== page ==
Startup's plans for smart grid are highly charged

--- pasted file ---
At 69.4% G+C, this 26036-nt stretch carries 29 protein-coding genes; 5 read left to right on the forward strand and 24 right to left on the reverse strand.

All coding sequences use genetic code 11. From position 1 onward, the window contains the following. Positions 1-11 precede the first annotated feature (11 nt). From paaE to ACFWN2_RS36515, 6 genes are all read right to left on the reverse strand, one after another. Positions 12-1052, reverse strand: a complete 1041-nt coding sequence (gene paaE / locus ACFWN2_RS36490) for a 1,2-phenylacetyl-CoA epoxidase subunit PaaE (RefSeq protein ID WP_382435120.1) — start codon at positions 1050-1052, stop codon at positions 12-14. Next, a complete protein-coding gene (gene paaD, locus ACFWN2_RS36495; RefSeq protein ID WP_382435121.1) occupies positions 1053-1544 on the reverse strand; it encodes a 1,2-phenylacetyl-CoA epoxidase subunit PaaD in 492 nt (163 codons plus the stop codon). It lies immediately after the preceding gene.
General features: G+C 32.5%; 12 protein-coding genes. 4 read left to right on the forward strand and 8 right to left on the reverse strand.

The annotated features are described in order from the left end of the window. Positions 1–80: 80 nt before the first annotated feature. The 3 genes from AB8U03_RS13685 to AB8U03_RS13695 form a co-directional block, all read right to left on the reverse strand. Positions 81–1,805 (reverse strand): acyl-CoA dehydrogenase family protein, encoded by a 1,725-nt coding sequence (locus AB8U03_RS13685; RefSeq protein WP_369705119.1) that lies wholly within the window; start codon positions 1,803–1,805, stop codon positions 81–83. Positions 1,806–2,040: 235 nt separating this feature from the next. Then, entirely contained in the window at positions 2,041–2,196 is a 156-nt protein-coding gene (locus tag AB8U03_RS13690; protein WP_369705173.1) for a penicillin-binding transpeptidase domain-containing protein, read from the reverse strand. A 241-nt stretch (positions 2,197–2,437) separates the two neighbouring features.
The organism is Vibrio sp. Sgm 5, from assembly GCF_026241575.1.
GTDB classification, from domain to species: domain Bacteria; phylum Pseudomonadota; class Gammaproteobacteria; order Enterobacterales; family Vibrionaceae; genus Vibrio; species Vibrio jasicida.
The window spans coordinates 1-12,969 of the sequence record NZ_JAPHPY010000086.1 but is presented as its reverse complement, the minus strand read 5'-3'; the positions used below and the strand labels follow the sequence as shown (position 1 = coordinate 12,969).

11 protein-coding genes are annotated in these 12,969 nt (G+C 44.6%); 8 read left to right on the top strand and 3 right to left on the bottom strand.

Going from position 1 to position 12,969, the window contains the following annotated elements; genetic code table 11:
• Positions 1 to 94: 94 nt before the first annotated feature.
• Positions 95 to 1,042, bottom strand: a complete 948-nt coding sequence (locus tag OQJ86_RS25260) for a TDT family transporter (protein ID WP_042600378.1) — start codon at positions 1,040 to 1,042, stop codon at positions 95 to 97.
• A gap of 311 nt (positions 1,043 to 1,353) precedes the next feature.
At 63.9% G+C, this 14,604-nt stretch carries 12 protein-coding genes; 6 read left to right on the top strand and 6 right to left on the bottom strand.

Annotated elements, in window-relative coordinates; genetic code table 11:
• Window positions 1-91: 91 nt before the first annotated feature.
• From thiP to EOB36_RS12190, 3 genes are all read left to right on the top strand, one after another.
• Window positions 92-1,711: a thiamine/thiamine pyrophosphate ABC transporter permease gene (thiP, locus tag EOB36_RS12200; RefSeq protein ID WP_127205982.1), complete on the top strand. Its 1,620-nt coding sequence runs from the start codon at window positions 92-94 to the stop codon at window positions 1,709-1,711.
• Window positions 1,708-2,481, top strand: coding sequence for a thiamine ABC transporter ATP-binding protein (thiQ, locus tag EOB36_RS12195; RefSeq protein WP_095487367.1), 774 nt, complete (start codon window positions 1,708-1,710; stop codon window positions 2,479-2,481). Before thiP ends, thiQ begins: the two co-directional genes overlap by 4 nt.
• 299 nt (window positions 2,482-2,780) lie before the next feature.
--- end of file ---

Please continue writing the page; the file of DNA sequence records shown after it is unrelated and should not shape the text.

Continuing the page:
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Analogies should always be approached with caution, but a local startup has embraced an analogy that it thinks points toward a revolutionary business and improvements in our energy picture.Here's the analogy: Electricity generation in 2011 is like computing in 1971."Back then, you had mainframe computers and you had terminals. There were a ton of wires, cabling that went to the mainframe. You couldn't even interchange the terminals, everything was separate," said Darrell Furlong, chief technology officer of ElectricRoute, a three-person startup of folks from the communications industry, two of whom live in the Nashua area. "The same (situation) exists in utilities. There's a closed architecture - it tends to be one vendor controlling the operation of the substation - and equipment doesn't interoperate."For computers in the Disco Era, things changed when Ethernet was invented, networking was developed, and machines began communicating. Next thing you know, we've got the Internet on cellphones and computers are winning "Jeopardy!"Could equally startling changes happen to the structures and wires that bring electricity to our homes? Maybe.The buzzword to describe that hope is "smart grid." For homeowners, that mostly means a two-way electric meter with time-of-day charges, so we could save a few cents by running the clothes dryer at night or get paid when our solar panels send power to the grid.For the nation's power industry, however, upgrading the grid holds out hope for a host of truly massive improvements, such as saving thousands of megawatts via geeky improvements like better voltage tuning. A truly smart national grid, officials say, could save millions of dollars and help the nation reduce its dependence on foreign oil or polluting coal.It would also have benefits that hit closer to home."When a power failure occurs - a car runs into a telephone pole and takes out a street - a guy in a truck starts to locate where he can throw a breaker or circuit, try to figure out where he can light up the street using (other) circuits," said Furlong, who lives in Hollis.With a smart grid, different parts of the network could "talk" to each other and allow a remote office to redirect power, getting the lights back on much more quickly.The telephone analogyBefore this could happen, a lot of software and hardware has to change. This is where ElectricRoute comes in - or so it hopes.If ElectricRoute has its way, the tens of thousands of substations scattered around the country could be turned into something closer to a modern telephone system central office.That brings up another analogy, or maybe something that's better described as a historical thought experiment."If Thomas Edison walked into a substation, he would recognize a lot of the equipment. It hasn't changed that much," said company President Bob Dalias, of Salem. "You think Alexander Graham Bell would recognize the phone network today?"The company is developing the Connection Point Terminal, which it says "implements a variety of networked services, protocol suites, signal conversion, protocol gateway and NERC (North American Electric Reliability Corp.) security for legacy devices."The firm is in the earliest stages, but the approach is promising enough that General Electric gave it one of five nationwide Innovation Challenge awards, along with a $100,000 grant. ElectricRoute is looking for initial funding of up to $2 million to create prototypes, then another $2 million to create a real product, and then a few million more for the complete testing procedure. That's small change in a multibillion-dollar industry, but big numbers for a tiny startup in this economy."The big guys are not willing to walk away from equipment they have already installed. We are very happy to obsolete it ," he said. "A startup doesn't have that kind of mindset."Can that mindset make our electric grid smarter? - DAVID BROOKS/THE TELEGRAPH

 

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